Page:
Listing Multiple Tables

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To retrieve data from multiple tables, views, or select procedures, include all sources in the FROM clause, separating sources from one another by commas.

There are two different possibilities to consider when working with multiple data sources:

1. The name of each referenced column is unique across all tables.
2. The names of one or more referenced columns exist in two or more tables.

In the first case, just use the column names themselves to reference the columns. For example, the following query returns data from two tables, DEPARTMENT, and EMPLOYEE:

EXEC SQL
SELECT DEPARTMENT, DEPT_NO, LAST_NAME, FIRST_NAME, EMP_NO
INTO :dept_name, :dept_no, :lname, :fname, :empno
FROM DEPARTMENT, EMPLOYEE
WHERE DEPT_NO = 'Publications' AND MNGR_NO = EMP_NO;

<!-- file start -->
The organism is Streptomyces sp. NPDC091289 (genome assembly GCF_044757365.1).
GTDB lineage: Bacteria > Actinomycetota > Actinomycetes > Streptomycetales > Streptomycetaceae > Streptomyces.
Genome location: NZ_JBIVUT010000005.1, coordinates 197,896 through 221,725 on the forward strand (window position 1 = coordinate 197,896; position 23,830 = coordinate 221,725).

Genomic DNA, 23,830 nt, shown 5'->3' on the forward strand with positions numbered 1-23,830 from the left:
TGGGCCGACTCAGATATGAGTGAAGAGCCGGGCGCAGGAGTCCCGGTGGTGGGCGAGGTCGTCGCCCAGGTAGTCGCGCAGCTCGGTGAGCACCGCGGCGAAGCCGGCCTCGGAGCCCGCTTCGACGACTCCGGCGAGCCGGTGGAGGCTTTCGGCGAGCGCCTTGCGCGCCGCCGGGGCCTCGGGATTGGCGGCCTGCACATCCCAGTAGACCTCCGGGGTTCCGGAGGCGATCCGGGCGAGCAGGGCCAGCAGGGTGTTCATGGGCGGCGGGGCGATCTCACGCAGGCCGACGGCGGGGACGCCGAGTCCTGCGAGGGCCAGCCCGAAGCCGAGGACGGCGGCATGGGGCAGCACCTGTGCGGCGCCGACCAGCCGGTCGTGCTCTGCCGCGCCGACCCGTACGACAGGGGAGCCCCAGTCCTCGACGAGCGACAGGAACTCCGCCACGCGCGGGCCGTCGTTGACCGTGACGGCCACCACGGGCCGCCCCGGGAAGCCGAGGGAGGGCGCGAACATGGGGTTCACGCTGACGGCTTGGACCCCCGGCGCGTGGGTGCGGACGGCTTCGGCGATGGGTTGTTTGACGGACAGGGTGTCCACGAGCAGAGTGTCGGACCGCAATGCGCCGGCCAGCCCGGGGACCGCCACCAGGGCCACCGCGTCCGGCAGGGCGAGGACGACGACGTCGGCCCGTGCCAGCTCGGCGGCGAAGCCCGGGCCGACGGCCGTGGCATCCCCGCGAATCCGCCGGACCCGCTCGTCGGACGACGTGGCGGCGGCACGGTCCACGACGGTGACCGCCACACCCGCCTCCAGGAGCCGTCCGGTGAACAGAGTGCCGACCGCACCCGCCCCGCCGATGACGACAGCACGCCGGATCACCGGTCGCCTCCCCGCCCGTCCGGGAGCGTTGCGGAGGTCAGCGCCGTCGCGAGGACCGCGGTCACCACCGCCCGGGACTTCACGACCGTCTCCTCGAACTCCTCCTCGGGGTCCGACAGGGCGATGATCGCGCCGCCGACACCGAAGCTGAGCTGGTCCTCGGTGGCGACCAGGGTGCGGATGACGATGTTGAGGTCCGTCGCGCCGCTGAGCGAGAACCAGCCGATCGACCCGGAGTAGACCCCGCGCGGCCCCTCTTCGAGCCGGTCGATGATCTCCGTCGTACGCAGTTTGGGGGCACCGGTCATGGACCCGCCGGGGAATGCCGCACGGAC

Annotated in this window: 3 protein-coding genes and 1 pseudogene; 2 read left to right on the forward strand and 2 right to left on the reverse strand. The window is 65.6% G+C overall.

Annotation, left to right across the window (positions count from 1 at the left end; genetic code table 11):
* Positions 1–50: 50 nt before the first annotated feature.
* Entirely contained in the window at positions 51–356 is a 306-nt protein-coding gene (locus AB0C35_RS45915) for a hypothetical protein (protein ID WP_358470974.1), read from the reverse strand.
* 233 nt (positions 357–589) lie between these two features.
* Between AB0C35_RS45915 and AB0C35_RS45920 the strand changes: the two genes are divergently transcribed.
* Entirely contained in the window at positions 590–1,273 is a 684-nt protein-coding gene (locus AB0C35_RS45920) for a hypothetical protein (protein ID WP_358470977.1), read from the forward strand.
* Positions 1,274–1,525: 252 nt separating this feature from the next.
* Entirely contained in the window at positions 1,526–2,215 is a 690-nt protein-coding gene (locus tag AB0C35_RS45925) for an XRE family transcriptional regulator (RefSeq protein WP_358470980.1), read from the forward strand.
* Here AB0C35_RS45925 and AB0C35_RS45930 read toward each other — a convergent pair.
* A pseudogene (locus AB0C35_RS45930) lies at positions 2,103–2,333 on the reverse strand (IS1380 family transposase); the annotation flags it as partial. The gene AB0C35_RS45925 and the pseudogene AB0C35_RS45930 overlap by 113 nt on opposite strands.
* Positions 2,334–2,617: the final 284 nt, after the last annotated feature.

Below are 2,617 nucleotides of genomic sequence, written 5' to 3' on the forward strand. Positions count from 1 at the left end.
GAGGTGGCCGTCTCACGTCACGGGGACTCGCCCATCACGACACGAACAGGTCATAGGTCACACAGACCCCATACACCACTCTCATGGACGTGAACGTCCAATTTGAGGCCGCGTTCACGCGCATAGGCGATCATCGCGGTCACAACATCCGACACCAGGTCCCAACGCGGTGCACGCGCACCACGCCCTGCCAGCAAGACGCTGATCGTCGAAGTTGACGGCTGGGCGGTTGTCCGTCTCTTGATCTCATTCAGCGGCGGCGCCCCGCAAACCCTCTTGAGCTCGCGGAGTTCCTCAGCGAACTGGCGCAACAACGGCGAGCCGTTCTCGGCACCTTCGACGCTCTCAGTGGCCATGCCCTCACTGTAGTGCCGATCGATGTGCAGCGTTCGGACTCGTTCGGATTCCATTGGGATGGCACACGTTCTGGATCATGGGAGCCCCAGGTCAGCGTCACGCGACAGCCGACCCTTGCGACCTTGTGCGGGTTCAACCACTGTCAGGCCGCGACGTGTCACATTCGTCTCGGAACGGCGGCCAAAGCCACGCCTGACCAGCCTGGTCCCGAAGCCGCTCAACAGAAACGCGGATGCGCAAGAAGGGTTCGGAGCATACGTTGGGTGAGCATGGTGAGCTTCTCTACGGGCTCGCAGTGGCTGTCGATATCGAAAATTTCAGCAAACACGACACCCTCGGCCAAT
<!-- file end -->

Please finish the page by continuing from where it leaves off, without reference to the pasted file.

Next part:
In the second case, column names that occur in two or more tables must be distinguished from one another by preceding each column name with its table name and a period in the SELECT clause. For example, if an EMP_NO column exists in both the DEPARTMENT and EMPLOYEE then the previous query must be recast as follows:

EXEC SQL
SELECT DEPARTMENT, DEPT_NO, LAST_NAME, FIRST_NAME,
EMLOYEE.EMP_NO
INTO :dept_name, :dept_no, :lname, :fname, :empno
FROM DEPARTMENT, EMPLOYEE
WHERE DEPT_NO = 'Publications' AND
DEPARTMENT.EMP_NO = EMPLOYEE.EMP_NO;

For more information about the SELECT clause, see Listing Columns to Retrieve with SELECT.

Important: For queries involving joins, column names can be qualified by correlation names, brief alternate names, or aliases, that are assigned to each table in a FROM clause and substituted for them in other SELECT statement clauses when qualifying column names. Even when joins are not involved, assigning and using correlation names can reduce the length of complex queries.